Encryption is all the more important because of the rise of storage area networks, which offer far more entry points to a hacker than storage "direct-attached" to a server. Some users worry the processor-intensive work of encrypting and decrypting network traffic can slow performance and that managing the encryption keys can be more trouble than its worth. To ease the performance concern, vendors such as Decru Inc. and NeoScale Systems Inc. sell standalone appliances that take the encryption load off the server. This spring Vormetric Inc. plans to introduce an appliance that will combine encryption, fine-grained control over data access and auditing capabilities.
Authentication helps ensure unauthorized people posing as administrators do not change the configuration of firewalls, storage networks or other network components. "When you talk about configuration, it opens up a whole new area of potential backdoors and loopholes," says Mark Diamond, president and CEO of Contoural Inc. and chair of the Storage Networking Industry Association Customer Advisory Board on Storage Security. "It could be somebody from inside the firewall who could walk up and reconfigure (a storage area network) very easily."
In the storage networking world, emerging standards to watch include the SwitchLink Authentication Protocol (SLAP), which would prove that devices within a storage area network are what they claim to be, and the Encapsulating Security Payload protocol that would prove data has come from a legitimate source and hasn't been tampered with.
Separating data management from data access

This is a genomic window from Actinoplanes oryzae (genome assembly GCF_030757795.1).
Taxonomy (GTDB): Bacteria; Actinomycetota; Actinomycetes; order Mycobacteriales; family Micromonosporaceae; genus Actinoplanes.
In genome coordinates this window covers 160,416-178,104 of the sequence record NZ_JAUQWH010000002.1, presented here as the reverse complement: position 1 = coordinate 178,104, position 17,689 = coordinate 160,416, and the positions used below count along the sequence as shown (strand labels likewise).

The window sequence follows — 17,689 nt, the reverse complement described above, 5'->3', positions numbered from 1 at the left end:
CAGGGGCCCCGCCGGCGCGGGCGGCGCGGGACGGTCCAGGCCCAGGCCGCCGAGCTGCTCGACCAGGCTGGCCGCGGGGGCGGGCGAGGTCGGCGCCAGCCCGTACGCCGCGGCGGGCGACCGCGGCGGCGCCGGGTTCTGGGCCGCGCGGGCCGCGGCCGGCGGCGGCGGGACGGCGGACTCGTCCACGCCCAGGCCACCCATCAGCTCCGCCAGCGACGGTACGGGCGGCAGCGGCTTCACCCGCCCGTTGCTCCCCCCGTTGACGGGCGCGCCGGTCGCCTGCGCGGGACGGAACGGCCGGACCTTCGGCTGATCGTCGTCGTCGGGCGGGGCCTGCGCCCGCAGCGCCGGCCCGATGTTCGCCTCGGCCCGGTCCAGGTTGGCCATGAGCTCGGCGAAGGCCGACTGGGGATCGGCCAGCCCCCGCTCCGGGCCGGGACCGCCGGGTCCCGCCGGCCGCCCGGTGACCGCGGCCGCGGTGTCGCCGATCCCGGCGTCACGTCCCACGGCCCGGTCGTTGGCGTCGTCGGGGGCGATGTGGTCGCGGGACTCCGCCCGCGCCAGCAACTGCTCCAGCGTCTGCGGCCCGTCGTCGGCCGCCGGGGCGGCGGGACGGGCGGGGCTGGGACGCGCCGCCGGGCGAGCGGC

Even if you have authentication tools in place, there's always the possibility that a rogue administrator with official access rights could hack into or change your data. An added layer of protection is to create separate logical and physical paths for managing data and for reading it.
"You want IT people to do backups and restores, provisioning, and to replicate the storage onto multiple disaster recovery sites…without being able to read the data," says Decru CEO Dan Avida. Avida argues that standalone appliances such as Decru's make this separation easier than using security functions in storage management tools.
This ranges from simply keeping up with patches (which would have prevented much of the damage caused by the recent SQL Slammer worm) to validating SQL queries to determine if they're real queries or attempted hacks. "It's almost criminal," says Nigriny, for an application service provider to not validate SQL requests to catch common database attacks. Exostar decrypts and inspects requests for application services at the server because only the server can understand the context of, and the validity of, those requests.
Some people say the new security model should be "crunchy all the way through." Others, like Nigriny, argue that Web services call for a "softer on the outside, crunchy on the inside" model where most of the protective measures are applied on the servers. The right model will vary by organization, but one thing is clear: These days, you need some "crunch" all the way through, and not just on the perimeter of your network.
About the author
Robert L. Scheier writes frequently about security from Boylston, Mass. He can be reached at firstname.lastname@example.org.